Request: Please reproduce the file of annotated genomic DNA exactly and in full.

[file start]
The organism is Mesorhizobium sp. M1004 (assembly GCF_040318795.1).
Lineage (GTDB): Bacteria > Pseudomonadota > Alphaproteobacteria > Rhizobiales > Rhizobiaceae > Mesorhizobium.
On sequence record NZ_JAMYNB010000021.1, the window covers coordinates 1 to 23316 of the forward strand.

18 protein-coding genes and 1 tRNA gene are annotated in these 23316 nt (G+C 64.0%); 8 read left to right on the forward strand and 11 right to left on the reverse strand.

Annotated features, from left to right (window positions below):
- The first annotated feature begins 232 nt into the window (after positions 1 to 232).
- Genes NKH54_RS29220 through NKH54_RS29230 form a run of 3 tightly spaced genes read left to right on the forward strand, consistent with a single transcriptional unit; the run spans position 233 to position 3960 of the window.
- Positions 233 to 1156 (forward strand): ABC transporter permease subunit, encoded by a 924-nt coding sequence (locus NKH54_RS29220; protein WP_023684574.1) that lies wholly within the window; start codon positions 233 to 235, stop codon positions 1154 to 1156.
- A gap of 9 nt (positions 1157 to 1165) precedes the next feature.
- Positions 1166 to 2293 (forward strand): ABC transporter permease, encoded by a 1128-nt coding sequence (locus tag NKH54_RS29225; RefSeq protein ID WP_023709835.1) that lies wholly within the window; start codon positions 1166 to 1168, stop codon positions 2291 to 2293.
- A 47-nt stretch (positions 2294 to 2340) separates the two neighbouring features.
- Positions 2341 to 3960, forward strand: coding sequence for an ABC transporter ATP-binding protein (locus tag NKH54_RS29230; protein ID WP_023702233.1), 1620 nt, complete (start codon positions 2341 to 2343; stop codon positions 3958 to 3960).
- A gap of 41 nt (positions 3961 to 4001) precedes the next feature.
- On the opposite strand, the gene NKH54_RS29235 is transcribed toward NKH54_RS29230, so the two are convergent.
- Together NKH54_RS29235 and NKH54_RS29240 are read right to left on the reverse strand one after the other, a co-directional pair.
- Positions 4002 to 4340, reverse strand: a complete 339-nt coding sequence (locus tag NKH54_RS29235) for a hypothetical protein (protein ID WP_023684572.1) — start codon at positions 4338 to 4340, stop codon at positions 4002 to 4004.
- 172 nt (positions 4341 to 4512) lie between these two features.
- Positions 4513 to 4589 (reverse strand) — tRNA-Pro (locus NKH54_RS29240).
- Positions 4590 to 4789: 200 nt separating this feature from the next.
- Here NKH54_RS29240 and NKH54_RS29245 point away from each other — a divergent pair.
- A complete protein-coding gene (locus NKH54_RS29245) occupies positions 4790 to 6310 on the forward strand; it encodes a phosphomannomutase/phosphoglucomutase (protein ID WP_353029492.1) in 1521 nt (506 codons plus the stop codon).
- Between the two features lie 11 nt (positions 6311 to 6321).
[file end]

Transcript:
The organism is Mesorhizobium sp. M1004 (assembly GCF_040318795.1).
Lineage (GTDB): Bacteria > Pseudomonadota > Alphaproteobacteria > Rhizobiales > Rhizobiaceae > Mesorhizobium.
On sequence record NZ_JAMYNB010000021.1, the window covers coordinates 1 to 23316 of the forward strand.

18 protein-coding genes and 1 tRNA gene are annotated in these 23316 nt (G+C 64.0%); 8 read left to right on the forward strand and 11 right to left on the reverse strand.

Annotated features, from left to right (window positions below):
- The first annotated feature begins 232 nt into the window (after positions 1 to 232).
- Genes NKH54_RS29220 through NKH54_RS29230 form a run of 3 tightly spaced genes read left to right on the forward strand, consistent with a single transcriptional unit; the run spans position 233 to position 3960 of the window.
- Positions 233 to 1156 (forward strand): ABC transporter permease subunit, encoded by a 924-nt coding sequence (locus NKH54_RS29220; protein WP_023684574.1) that lies wholly within the window; start codon positions 233 to 235, stop codon positions 1154 to 1156.
- A gap of 9 nt (positions 1157 to 1165) precedes the next feature.
- Positions 1166 to 2293 (forward strand): ABC transporter permease, encoded by a 1128-nt coding sequence (locus tag NKH54_RS29225; RefSeq protein ID WP_023709835.1) that lies wholly within the window; start codon positions 1166 to 1168, stop codon positions 2291 to 2293.
- A 47-nt stretch (positions 2294 to 2340) separates the two neighbouring features.
- Positions 2341 to 3960, forward strand: coding sequence for an ABC transporter ATP-binding protein (locus tag NKH54_RS29230; protein ID WP_023702233.1), 1620 nt, complete (start codon positions 2341 to 2343; stop codon positions 3958 to 3960).
- A gap of 41 nt (positions 3961 to 4001) precedes the next feature.
- On the opposite strand, the gene NKH54_RS29235 is transcribed toward NKH54_RS29230, so the two are convergent.
- Together NKH54_RS29235 and NKH54_RS29240 are read right to left on the reverse strand one after the other, a co-directional pair.
- Positions 4002 to 4340, reverse strand: a complete 339-nt coding sequence (locus tag NKH54_RS29235) for a hypothetical protein (protein ID WP_023684572.1) — start codon at positions 4338 to 4340, stop codon at positions 4002 to 4004.
- 172 nt (positions 4341 to 4512) lie between these two features.
- Positions 4513 to 4589 (reverse strand) — tRNA-Pro (locus NKH54_RS29240).
- Positions 4590 to 4789: 200 nt separating this feature from the next.
- Here NKH54_RS29240 and NKH54_RS29245 point away from each other — a divergent pair.
- A complete protein-coding gene (locus NKH54_RS29245) occupies positions 4790 to 6310 on the forward strand; it encodes a phosphomannomutase/phosphoglucomutase (protein ID WP_353029492.1) in 1521 nt (506 codons plus the stop codon).
- Between the two features lie 11 nt (positions 6311 to 6321).